man of BASIC (Black Ameri-
cans for a Secure Israel Com-
mittee).. And one of Cleaver's
first published articles was an
attack on the United Nations
for passing a resolution equat-
ing Zionism with racism.
When he declared that Cas-
tro's Cuba displayed a form of
racism more insidious than
South Africa's, critics became
convinced that Cleaver's state-
ments were bought and paid
for. f
But apart from small contri-
butions to the defense commit-
tee, by March 1976, still in the

Oakland jail, Cleaver had yet
to find a constituency with
enough resources and power to
support his legal battles.
HE FOUND IT in Arthur te-
Moss, a Philadelphia millionaire
who is chairman of the board
of the National Liberty Corpor-
ation and a top financial con-
tributor to the ultras-conservative
Camnus Crusade for Christ and
the Christian Freedom Founda-
tion.
feMoss visited Cleaver in jail
ftlewing contacts that indica-
ted the former Panther might
be ready to become a born-again
Christian. DeMoss provided
$1o0,000 for Cleaver's bail and
sIfficient living expenses to
rmaintain a $100,000 home in the
plush Los Altos hills south of
San Francisco.
Along with Cleaver and his
wife Kathleen, DeMoss is an
officer in the Eldridge Cleaver
Crusades Corporation.
Since then, Cleaver has gone
on the religious lecture circuit,
appearing at some 30 colleges,
more than 20 churches and vir-
tually every major religious TV
talkshow. "
HE AND KATHLEEN were
baptized in October, 1976 and
placed their tworchildren in a
tLos Angeles Christian school.
"I don't want my children cor-
rupted by bearded teachers who
don't agree with me," said
Cleaver.
Cleaver's first appearances
were limited to white evangeli-
cal groups who responded en-
thusiastically to his "testimony"
about how an ex-communist and
black militant had become one
with Christ - even though there
is no evidence Cleaver ever
was a communist.
When skeptics charged he was
avoiding black audiences, Cleav-
er began appearing at all-black
churches such as the Providence
Baptist Church, whose pastor,
Calvin Jones, is a locally well-
known conservative and a spon-
sor of the Eldridge Cleaver Cru-
sades. His reception there, while
not overly enthusiastic, was ap-
proving.
During his testimony, Cleaver
criticised San Francisco Sheriff
Richard Hongisto and state As,
semblyman Willie Brown for
campaigning on behalf of gay
civil rights in Florida.
WITH A BITTERNESS that
seemed to contradict his claim
to love everyone, including his
enemies, he dismissed Califor-
nia's leading black politicians

-- including Willie Brown, Lt.
Gov. Mervyn Dymally and Los
Angeles Mayor Tom Bradley--
>ecause "they did not lift a
finger to help me." -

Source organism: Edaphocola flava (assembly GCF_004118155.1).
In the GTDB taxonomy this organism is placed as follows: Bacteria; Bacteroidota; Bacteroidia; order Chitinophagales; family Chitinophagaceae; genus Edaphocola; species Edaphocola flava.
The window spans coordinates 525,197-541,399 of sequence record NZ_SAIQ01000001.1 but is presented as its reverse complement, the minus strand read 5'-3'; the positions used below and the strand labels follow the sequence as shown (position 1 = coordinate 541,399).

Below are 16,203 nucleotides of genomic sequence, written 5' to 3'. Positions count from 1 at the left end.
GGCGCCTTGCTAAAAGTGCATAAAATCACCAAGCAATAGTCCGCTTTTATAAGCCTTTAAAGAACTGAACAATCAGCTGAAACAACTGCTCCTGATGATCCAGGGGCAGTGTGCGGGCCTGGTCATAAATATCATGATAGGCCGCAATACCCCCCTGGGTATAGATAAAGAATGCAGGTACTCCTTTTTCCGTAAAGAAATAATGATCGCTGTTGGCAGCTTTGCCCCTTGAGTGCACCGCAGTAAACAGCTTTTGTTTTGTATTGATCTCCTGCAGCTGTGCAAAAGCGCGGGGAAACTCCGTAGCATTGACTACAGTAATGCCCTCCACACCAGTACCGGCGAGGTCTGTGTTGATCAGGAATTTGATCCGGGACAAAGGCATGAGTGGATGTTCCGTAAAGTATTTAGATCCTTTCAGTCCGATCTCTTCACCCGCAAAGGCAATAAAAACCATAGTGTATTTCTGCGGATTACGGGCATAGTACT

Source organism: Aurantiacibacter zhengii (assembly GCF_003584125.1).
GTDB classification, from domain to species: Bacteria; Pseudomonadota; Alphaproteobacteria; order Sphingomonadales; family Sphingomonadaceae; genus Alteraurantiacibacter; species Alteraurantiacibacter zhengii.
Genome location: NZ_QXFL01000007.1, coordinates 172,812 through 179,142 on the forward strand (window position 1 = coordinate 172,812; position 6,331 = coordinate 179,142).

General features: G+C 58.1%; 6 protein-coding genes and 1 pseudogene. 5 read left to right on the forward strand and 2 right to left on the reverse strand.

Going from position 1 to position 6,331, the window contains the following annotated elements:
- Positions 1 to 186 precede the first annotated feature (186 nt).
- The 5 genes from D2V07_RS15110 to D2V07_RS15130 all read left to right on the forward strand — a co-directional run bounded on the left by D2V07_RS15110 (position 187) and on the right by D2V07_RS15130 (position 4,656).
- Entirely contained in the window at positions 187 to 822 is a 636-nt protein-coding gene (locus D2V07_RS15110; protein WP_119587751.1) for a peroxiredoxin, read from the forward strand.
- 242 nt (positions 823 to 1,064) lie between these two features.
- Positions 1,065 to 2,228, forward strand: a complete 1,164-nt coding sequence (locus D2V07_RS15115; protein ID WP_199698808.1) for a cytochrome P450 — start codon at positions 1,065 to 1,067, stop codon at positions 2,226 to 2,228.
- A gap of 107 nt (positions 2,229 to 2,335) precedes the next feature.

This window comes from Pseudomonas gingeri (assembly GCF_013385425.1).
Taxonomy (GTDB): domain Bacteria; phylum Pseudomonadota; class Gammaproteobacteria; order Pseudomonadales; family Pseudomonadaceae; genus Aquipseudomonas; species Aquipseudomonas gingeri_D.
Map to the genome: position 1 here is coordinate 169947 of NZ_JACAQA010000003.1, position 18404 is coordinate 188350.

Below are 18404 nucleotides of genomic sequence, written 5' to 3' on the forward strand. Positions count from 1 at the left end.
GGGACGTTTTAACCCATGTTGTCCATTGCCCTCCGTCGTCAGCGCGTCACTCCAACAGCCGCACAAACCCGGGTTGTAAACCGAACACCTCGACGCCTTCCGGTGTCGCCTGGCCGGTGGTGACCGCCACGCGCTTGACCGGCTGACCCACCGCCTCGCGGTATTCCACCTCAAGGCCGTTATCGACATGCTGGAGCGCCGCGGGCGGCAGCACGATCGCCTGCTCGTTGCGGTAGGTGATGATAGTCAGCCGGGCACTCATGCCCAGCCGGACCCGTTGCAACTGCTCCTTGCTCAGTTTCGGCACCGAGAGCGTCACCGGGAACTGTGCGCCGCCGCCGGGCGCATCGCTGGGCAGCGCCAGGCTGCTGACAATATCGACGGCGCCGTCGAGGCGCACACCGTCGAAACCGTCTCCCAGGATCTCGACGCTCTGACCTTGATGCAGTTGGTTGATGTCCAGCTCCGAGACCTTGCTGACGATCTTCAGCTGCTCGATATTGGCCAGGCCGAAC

"I appeared before Lionel Wil-
son, a black judge, and he rais-
ed my bail from $50,000 to $100,-
see," Cleaver complained. Judge
Wilson, ironically, has since be-
come Mayor of Oakland, with
the full support of the Black
Panther Party.
Throughout his testimony,
Cleaver subtly hinted that white
political control is closer to the
proper order of things.
Says one long-time black activ-
ist in Oakland who has followed
Cleaver's byzantine career from
the beginning, "Eldridge's relig-
ious message seems to be one
of convincing blacks to chain
themselves to the rock of ages
after they steal away to Jesus."
IN FACT, Cleaver's brand of
Christian activism in closely re-
lated to the. kind of evangelism
that in the pasthas been char-
acterized" as decidedly anti-
black. Some of his key support-
ers among the leading white
evangelist powers have carried
the anti-communist zeal to un-
critical support for the white
minority governments of Rho-
desia and South Africa.
While Cleaver has avoided em-
bracing such a position public-
ly, he privately takes a hard,
critical line toward the black
African states involved in south-
ern Africa's racial wars.
In an interview, he decried
as "racist" and support for
"those niggers trying to push
our brothers into the sea"-in
southern Africa.
The future of the Eldridge
Cleaver Crusades is now being
mapped out from a Stanford,
Calif., office. In the meantime,
the organization has already be-
gun publishing a "Crusader"
newsletter appealing to readers
to "send us a generous contribu-
tion towards the founding of this
ministry."
Resin.ld Major, author of
one of the earliest books on the
Slack Panther Party, and a
book ni the Angela Davis trial,
is a ne'ber of the foundation-
fissdied Pacific News urban task
force.
Editorials and cartoons that
appear on the righst side of
the Editorial Poe are the
opinion of the author or
artist, and not necessarily
the opinion of the paper.

yI'4 I .rTi Fo TO
R/I4Fp-45
GE55r tW L5-

~UP
\ i -~~C5

Is

I
v
,s

YWT .6 HESS.~~

5W IF Vt-I TD BE A - TNC&) 1NFIVtJTS I Iu
MAMMA? I /

APfEK 6 fM t1HG
ITS COC~C44
Ir ru

Back to Top

© 2020 Regents of the University of Michigan